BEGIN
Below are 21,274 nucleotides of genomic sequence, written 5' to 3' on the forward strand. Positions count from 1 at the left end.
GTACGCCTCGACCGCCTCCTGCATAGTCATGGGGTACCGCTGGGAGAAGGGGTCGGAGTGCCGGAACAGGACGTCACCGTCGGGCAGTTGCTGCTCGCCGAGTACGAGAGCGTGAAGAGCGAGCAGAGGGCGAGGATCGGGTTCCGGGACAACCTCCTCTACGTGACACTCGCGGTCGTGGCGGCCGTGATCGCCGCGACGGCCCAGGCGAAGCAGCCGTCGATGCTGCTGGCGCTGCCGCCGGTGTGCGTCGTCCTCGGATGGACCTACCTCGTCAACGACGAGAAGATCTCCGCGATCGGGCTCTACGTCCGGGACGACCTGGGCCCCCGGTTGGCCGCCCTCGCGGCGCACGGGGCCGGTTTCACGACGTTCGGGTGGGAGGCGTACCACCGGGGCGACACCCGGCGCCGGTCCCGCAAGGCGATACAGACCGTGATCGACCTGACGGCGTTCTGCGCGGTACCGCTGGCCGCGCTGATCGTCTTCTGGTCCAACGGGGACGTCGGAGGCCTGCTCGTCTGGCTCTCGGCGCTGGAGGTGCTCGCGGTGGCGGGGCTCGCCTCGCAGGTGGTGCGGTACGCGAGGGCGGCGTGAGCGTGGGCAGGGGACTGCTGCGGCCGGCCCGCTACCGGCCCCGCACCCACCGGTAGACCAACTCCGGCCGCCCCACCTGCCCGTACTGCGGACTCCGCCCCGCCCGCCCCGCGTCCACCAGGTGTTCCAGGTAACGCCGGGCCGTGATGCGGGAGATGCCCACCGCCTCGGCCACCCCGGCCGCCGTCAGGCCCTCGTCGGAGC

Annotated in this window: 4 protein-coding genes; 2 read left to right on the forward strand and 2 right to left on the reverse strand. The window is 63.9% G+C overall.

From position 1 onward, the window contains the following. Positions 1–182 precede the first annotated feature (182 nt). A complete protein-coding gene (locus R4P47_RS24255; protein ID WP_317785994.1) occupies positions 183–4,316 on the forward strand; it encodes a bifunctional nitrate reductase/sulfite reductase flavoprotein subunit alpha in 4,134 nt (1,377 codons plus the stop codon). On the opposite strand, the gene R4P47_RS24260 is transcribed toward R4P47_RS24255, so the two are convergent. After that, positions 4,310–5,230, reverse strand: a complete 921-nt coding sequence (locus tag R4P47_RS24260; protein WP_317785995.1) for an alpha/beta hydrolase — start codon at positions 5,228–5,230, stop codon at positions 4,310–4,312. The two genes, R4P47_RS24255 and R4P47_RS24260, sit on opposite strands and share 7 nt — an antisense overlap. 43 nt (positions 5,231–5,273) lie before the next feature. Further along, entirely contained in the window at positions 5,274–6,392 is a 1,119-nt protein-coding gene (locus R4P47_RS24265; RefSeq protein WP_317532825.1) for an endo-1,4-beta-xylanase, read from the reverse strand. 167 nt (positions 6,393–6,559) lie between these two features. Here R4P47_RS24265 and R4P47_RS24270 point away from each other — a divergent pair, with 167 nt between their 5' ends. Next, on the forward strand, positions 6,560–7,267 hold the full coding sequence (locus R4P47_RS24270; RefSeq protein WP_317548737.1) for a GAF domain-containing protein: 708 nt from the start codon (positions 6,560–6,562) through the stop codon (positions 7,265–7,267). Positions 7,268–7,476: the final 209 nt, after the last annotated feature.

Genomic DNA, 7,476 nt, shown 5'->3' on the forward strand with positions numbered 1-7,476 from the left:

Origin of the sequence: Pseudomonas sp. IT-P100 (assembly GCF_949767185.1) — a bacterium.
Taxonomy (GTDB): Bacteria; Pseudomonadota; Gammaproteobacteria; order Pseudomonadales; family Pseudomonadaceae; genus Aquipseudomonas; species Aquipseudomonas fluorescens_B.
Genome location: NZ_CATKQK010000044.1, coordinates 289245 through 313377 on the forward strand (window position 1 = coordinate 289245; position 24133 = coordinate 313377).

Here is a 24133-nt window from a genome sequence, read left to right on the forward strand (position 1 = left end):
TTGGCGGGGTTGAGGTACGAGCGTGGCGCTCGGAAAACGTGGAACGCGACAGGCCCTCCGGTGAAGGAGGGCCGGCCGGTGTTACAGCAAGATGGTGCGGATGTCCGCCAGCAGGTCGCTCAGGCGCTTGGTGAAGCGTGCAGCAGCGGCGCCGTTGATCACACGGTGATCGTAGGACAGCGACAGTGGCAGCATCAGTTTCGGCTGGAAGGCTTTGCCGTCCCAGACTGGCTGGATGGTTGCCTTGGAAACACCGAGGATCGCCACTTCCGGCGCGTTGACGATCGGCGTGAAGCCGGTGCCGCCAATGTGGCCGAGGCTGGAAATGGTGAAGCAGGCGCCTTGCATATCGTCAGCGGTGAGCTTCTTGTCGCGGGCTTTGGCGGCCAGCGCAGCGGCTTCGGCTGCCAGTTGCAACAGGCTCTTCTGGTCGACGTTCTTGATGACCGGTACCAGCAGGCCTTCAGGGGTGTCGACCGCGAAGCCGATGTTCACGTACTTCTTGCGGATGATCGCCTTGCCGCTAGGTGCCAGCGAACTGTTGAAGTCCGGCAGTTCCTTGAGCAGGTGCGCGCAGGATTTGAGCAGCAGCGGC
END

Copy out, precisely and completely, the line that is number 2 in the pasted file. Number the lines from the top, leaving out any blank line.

GTACGCCTCGACCGCCTCCTGCATAGTCATGGGGTACCGCTGGGAGAAGGGGTCGGAGTGCCGGAACAGGACGTCACCGTCGGGCAGTTGCTGCTCGCCGAGTACGAGAGCGTGAAGAGCGAGCAGAGGGCGAGGATCGGGTTCCGGGACAACCTCCTCTACGTGACACTCGCGGTCGTGGCGGCCGTGATCGCCGCGACGGCCCAGGCGAAGCAGCCGTCGATGCTGCTGGCGCTGCCGCCGGTGTGCGTCGTCCTCGGATGGACCTACCTCGTCAACGACGAGAAGATCTCCGCGATCGGGCTCTACGTCCGGGACGACCTGGGCCCCCGGTTGGCCGCCCTCGCGGCGCACGGGGCCGGTTTCACGACGTTCGGGTGGGAGGCGTACCACCGGGGCGACACCCGGCGCCGGTCCCGCAAGGCGATACAGACCGTGATCGACCTGACGGCGTTCTGCGCGGTACCGCTGGCCGCGCTGATCGTCTTCTGGTCCAACGGGGACGTCGGAGGCCTGCTCGTCTGGCTCTCGGCGCTGGAGGTGCTCGCGGTGGCGGGGCTCGCCTCGCAGGTGGTGCGGTACGCGAGGGCGGCGTGAGCGTGGGCAGGGGACTGCTGCGGCCGGCCCGCTACCGGCCCCGCACCCACCGGTAGACCAACTCCGGCCGCCCCACCTGCCCGTACTGCGGACTCCGCCCCGCCCGCCCCGCGTCCACCAGGTGTTCCAGGTAACGCCGGGCCGTGATGCGGGAGATGCCCACCGCCTCGGCCACCCCGGCCGCCGTCAGGCCCTCGTCGGAGC